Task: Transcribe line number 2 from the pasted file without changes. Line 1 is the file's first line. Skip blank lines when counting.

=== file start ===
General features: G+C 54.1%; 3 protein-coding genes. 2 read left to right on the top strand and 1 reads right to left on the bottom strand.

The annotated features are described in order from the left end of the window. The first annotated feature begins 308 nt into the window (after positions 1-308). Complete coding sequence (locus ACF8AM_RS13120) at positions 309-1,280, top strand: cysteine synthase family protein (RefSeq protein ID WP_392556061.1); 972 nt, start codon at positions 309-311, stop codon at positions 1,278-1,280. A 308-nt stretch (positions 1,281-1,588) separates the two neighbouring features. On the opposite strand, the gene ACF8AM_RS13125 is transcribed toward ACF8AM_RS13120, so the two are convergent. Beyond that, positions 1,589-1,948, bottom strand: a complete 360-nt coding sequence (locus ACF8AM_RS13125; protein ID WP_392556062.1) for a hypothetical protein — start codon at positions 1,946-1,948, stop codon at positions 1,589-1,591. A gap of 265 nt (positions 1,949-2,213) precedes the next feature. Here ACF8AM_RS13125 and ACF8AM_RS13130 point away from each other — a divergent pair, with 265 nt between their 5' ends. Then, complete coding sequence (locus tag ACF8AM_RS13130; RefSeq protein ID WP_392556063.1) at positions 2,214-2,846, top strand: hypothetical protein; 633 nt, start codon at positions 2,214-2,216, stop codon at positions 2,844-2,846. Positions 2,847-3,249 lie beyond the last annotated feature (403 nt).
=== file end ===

The annotated features are described in order from the left end of the window. The first annotated feature begins 308 nt into the window (after positions 1-308). Complete coding sequence (locus ACF8AM_RS13120) at positions 309-1,280, top strand: cysteine synthase family protein (RefSeq protein ID WP_392556061.1); 972 nt, start codon at positions 309-311, stop codon at positions 1,278-1,280. A 308-nt stretch (positions 1,281-1,588) separates the two neighbouring features. On the opposite strand, the gene ACF8AM_RS13125 is transcribed toward ACF8AM_RS13120, so the two are convergent. Beyond that, positions 1,589-1,948, bottom strand: a complete 360-nt coding sequence (locus ACF8AM_RS13125; protein ID WP_392556062.1) for a hypothetical protein — start codon at positions 1,946-1,948, stop codon at positions 1,589-1,591. A gap of 265 nt (positions 1,949-2,213) precedes the next feature. Here ACF8AM_RS13125 and ACF8AM_RS13130 point away from each other — a divergent pair, with 265 nt between their 5' ends. Then, complete coding sequence (locus tag ACF8AM_RS13130; RefSeq protein ID WP_392556063.1) at positions 2,214-2,846, top strand: hypothetical protein; 633 nt, start codon at positions 2,214-2,216, stop codon at positions 2,844-2,846. Positions 2,847-3,249 lie beyond the last annotated feature (403 nt).